Wednesday, November 2, 2011

Prospect Park's Swans

You may read all about our thirteenth Litter Mob at the Prospect Park Litter Mob blog. The weather was gorgeous. The condoms were few on the ground.

I was 20 minutes early for the Mob and sidetracked down to the Lullwater to see what I could see. And there I communed with some swans. Which may seem difficult, because they are mute swans. But I have my silent moments, too.  Perhaps my best ones are unvoiced.

Cygnus olor may be very beautiful, but mute swans are an invasive species whose environmental impact is being studied in New York State. Some local residents feed these swans and get very hot under the collar about the swans' internal politics.

I saw five swans, two white parents, and three giant, grey ex-cygnets, tailed by a host of mallard ducks. They diverted towards me when they saw me heading for the water's edge, perhaps expecting a snack. When they realized that the human held nothing but a camera they settled matter of factly in the shallows beside me and started to groom.  The whole family arched it collective neck and started to ruffle its chest feathers with orange and grey beaks.

I had last seen a swan family here in June, below. I'm not sure if they are the same birds.

I have never been this close to such big birds. I take swans for granted, as a distant piece of prettiness. Up close they felt powerful. I was surprised by how good it felt to be beside them. I expect these birds to be aggressive (I was chased by one in England when I was little), but they were very calm and tolerant. Quite beautiful.


  1. Six swans a swimming!

  2. Did you ever read The Trumpet of the Swan? Louis rivals Charlotte.

  3. Those are the most stunning pictures!
    The trees in their autumn/fall colour, the reflections in the water and those elegant birds, captured to perfection. Lovely.........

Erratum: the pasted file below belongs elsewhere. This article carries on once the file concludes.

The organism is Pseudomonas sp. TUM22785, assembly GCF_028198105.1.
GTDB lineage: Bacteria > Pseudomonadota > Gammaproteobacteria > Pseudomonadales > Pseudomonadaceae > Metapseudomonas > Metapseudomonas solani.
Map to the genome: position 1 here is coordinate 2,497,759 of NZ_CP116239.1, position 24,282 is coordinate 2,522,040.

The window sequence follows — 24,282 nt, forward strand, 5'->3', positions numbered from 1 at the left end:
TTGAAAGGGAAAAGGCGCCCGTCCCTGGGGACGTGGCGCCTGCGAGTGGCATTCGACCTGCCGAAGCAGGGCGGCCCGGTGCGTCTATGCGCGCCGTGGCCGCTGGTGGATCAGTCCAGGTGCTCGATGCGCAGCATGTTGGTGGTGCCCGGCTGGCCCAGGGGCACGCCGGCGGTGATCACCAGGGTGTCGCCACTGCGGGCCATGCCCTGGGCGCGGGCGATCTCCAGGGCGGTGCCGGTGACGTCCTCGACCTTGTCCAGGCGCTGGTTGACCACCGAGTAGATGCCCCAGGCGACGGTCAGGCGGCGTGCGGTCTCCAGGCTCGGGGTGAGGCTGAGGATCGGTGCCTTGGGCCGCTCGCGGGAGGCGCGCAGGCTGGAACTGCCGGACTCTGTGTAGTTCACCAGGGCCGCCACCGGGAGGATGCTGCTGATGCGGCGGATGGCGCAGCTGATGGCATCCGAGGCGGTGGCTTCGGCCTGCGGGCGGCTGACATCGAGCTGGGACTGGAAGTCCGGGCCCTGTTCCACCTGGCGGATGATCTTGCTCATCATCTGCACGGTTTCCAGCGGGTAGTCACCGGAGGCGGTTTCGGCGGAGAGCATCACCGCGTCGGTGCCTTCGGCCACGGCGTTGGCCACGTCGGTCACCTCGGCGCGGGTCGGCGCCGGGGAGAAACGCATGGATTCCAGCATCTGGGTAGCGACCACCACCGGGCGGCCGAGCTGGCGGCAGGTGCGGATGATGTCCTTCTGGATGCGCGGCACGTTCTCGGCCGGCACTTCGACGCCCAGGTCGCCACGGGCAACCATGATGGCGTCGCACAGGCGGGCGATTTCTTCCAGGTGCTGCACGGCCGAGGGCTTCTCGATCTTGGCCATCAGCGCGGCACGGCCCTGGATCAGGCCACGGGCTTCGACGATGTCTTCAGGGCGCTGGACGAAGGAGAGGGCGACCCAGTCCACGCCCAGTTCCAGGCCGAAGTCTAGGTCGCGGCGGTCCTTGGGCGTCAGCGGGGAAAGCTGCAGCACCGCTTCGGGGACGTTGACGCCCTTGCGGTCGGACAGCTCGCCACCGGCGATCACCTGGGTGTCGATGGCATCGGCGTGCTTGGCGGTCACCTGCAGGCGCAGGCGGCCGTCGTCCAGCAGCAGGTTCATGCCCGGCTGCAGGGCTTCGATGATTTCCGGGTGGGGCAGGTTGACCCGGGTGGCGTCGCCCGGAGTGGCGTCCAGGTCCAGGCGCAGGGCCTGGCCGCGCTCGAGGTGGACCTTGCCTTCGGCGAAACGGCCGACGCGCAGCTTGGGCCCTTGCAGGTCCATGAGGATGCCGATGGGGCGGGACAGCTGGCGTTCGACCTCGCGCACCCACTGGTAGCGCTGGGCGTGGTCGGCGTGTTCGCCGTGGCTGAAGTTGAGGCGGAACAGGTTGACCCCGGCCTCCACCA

4. I used to live three doors away from a park where a family of swans resided. My daughter and I would visit them when she was little and it wasn't uncommon for the swans to follow us home in a line - cob at the front, cygnets in the middle and pen bringing up the rear - and they would arrange themselves on the front lawn for a while. The cob would sometimes tap on the door asking for bread and we have a photo of the time he came inside. Quite fearless and very cheeky :)

  5. They look so lovely and graceful, it's hard to imagine there is any controversy over them. What a beautiful park. It's a shame the Litter Mob has so much work to do, but it seems very worthwhile.

  6. The neighborhood pond used to have a pair of mute swans. We so enjoyed watching them raise cygnets every spring, altho they did not seem to be particularly successful - turtles in that pond, too. One disappeared several years ago, and while the other stayed for many months, it too disappeared. Perhaps they really do mate for life. We still miss seeing them. Somehow Canada Geese just aren't the same.

    Lovely photos - lovely reminders. thanks.


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